On February 7, 2012, Judge Kevin Carey of the United States Bankruptcy Court for the District of Delaware (the “Court”) issued an opinion disallowing a late-filed claim in In re New Century TRS Holdings, Inc., Feb. 7, 2012 (Case No. 07-10416-KJC) based, in part, on the Third Circuit’s recent holding in Jeld-Wen, Inc. v. Van Brunt (In re Grossman’s Inc.), 607 F.3d 114 (3d Cir. 2012).
By way of background, in late 2006, Helen Galope entered into a mortgage note with New Century Mortgage Corporation (“NCMC”) in the principal amount of $522,000 (the “Mortgage Note”). Ms. Galope conveyed title to the subject property to NCMC to secure repayment of the Mortgage Note. The Mortgage Note was subsequently sold by NCMC.
In the spring of 2007, NCMC and certain of its affiliates (the “Debtors”) filed voluntary petitions under chapter 11 of the Bankruptcy Code. A deadline for filing proofs of claim was set for August 31, 2007 (the “Bar Date”). Notice of the Bar Date was mailed to parties listed on a master service list maintained by the Debtors’ claims agent and also published in The Wall Street Journal and Orange County Register.
On July 29, 2011—almost four years after the Bar Date—Ms. Galope filed a proof of claim against the Debtors for fraud in connection with the sale of her Mortgage Note. The Liquidating Trustee objected and sought an order expunging the claim as untimely. Though acknowledging her tardiness, Ms. Galope argued her claim should nonetheless be allowed because it did not arise until she realized it existed, which occurred postpetition. Ms. Galope also argued that notice of the Bar Date was insufficient because she was a “known” creditor of the estates but not included in the Bar Date service mailing.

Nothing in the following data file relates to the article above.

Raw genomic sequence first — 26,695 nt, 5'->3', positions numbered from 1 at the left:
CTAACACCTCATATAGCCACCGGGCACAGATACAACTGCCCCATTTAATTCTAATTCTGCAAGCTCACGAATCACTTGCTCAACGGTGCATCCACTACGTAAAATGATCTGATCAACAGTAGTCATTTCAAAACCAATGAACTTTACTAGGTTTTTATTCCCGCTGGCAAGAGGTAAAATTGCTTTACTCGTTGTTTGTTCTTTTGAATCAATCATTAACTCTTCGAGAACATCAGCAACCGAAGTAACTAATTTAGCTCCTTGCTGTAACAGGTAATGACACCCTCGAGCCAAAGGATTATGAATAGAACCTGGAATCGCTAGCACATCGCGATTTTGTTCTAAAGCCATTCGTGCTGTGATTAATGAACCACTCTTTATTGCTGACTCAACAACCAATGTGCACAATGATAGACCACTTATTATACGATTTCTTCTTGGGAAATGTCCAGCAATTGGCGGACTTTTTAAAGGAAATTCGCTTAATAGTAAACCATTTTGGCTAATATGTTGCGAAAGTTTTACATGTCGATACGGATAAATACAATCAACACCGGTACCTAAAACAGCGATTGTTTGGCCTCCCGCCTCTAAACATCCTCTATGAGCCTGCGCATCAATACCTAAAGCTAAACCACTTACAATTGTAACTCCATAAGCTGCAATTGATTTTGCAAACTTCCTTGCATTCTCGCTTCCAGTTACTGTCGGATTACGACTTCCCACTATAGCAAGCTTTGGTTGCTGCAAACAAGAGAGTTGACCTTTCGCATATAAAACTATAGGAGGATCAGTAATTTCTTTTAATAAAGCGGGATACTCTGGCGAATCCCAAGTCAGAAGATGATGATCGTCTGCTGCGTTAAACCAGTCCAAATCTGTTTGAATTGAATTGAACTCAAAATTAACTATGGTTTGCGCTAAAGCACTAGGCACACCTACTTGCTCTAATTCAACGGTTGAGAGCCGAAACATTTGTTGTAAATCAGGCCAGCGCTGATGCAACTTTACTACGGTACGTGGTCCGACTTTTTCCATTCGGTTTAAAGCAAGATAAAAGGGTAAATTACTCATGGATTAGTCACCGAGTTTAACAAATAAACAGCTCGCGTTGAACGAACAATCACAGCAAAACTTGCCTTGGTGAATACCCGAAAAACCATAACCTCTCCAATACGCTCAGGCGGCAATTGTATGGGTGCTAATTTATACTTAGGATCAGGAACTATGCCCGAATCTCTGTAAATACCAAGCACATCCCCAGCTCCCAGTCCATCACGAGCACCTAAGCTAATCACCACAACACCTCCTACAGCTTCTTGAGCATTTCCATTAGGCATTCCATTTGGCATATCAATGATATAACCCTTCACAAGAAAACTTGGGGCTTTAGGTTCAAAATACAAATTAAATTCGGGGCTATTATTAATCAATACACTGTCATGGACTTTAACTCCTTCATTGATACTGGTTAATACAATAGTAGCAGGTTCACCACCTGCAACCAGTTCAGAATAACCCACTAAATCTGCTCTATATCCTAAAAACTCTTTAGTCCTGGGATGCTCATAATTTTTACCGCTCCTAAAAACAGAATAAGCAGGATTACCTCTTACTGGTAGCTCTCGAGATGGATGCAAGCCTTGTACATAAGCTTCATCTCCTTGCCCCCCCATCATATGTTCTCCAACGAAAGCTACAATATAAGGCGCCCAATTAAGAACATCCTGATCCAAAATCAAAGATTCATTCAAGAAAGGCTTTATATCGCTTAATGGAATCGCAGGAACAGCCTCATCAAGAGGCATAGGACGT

The Court did not agree. Applying the Third Circuit’s recent holding in Grossman’s that a claim arises when the claimant is exposed to the conduct that gives rise to injury, which departed from the highly criticized “accrual” test pronounced in Avellino & Bienes v. M. Frenville Co. (Matter of M. Frenville Co.), 744 F.2d 332 (3d Cir. 1984), the Court held that Ms. Galope’s claim for fraud arose at the instant the Debtors sold her Mortgage Note. Because this conduct occurred prior to the bankruptcy filing, Ms. Galope’s claim arose prepetition and should have been submitted before the Bar Date.
To determine whether Ms. Galope received adequate notice of the Bar Date, the Court first considered whether she was a “known” creditor of the estates. The Trustee testified that Ms. Galope was listed in the Debtors’ records only as a counterparty to a note that was sold prepetition and that there had been no information prior to Ms. Galope’s claim indicating any complaints about the Mortgage Note. Based on this evidence, the Court found that, without more, Ms. Galope was an unknown creditor entitled to constructive notice only. The Court found constructive notice that satisfied due process concerns based on the Debtors’ decision to publish notice in a newspaper of national circulation and of local circulation in the county of its headquarters.
A copy of the bankruptcy court’s opinion is available here.